How To Treat Post Menopausal Ovarian Cysts

Ovarian cysts are a quite common problem, but a lot of women make the mistake of assuming they can’t get them after menopause. This is actually not true and while post menopausal ovarian cysts are quite rare, they are a possibility and women need to be aware of this. There are a few different types of ovarian cysts that can develop, including the post menopausal ovarian cysts which are experienced by women after menopause. While the post menopausal ovarian cysts are rarer than other types, they are considered as being the most dangerous and important to treat.

If a cyst is found, the next step is usually to have a sonogram which is going to help doctors determine whether the cyst is benign or malignant. Benign tumors are those which are not considered to be dangerous while malignant cysts are suspicious for cancer. Regardless of the cause of the cyst, proper treatment must be taken right away if the cyst is thought to be suspicious for cancer. Doctors must determine treatment based on a particular case, because each woman and situation is very different.

In most cases when there are post menopausal ovarian cysts that seem suspicious, surgery is opted for by doctors. Doctors must act right away because if the cysts are malignant and are left they could develop into cancer at an alarming rate. In the most serious cases doctors may have to remove the entire ovary, and again it all depends on the particular situation and how large the cyst has become. In some women if the entire ovary has been destroyed by the cyst the doctor will go ahead and just remove the entire ovary.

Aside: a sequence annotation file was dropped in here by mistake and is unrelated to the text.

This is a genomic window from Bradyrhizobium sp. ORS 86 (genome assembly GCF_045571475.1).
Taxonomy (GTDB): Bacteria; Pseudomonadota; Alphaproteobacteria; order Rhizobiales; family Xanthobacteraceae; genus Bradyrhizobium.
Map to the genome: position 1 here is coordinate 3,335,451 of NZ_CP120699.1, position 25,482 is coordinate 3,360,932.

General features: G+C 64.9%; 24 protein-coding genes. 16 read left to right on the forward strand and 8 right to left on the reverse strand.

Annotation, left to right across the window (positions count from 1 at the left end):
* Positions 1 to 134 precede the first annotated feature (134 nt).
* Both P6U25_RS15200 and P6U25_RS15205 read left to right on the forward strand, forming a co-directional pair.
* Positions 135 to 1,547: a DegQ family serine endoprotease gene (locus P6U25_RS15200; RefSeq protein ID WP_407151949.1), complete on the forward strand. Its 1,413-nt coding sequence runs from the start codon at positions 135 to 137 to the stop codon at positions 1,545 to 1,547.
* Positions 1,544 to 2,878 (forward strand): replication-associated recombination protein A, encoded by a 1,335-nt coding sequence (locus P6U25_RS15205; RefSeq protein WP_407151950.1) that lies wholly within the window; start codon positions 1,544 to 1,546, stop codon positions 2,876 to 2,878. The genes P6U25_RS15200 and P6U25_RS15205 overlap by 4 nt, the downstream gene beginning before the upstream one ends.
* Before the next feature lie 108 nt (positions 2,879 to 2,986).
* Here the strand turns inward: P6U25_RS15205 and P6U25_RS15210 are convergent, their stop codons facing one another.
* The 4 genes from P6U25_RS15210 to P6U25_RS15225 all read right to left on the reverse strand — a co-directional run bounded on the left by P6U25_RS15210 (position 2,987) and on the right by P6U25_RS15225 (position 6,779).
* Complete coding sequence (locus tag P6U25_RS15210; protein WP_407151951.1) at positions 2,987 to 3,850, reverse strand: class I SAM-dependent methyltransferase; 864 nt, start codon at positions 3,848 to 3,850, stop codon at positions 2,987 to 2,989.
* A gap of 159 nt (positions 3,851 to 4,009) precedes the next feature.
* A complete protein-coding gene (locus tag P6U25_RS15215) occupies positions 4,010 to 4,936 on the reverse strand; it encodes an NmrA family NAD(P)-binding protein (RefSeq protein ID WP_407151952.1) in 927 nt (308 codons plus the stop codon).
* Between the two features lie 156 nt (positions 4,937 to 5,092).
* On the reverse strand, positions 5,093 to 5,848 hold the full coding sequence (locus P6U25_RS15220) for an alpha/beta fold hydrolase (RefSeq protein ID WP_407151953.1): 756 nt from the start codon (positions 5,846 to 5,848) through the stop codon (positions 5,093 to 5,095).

This makes the surgery more invasive but ensures the best success. When there is a risk of a woman developing ovarian cancer, doctors try to do everything they can to make sure this doesn’t happen. Again the decision on treatment will be determined from one patient to the next rather than generally. In the worst cases where cancer has developed, other treatment must be sought.

Chemotherapy and radiation are the two most commonly relied on surgeries for treating ovarian cancer. Chemotherapy is often used to treat ovarian cancer, which involves drugs injected into an IV or given orally. The drugs kill off the cancer cells but also some of the normal, healthy cells. Radiation therapy uses high energy x-rays to kill cancer cells and can be quite effective.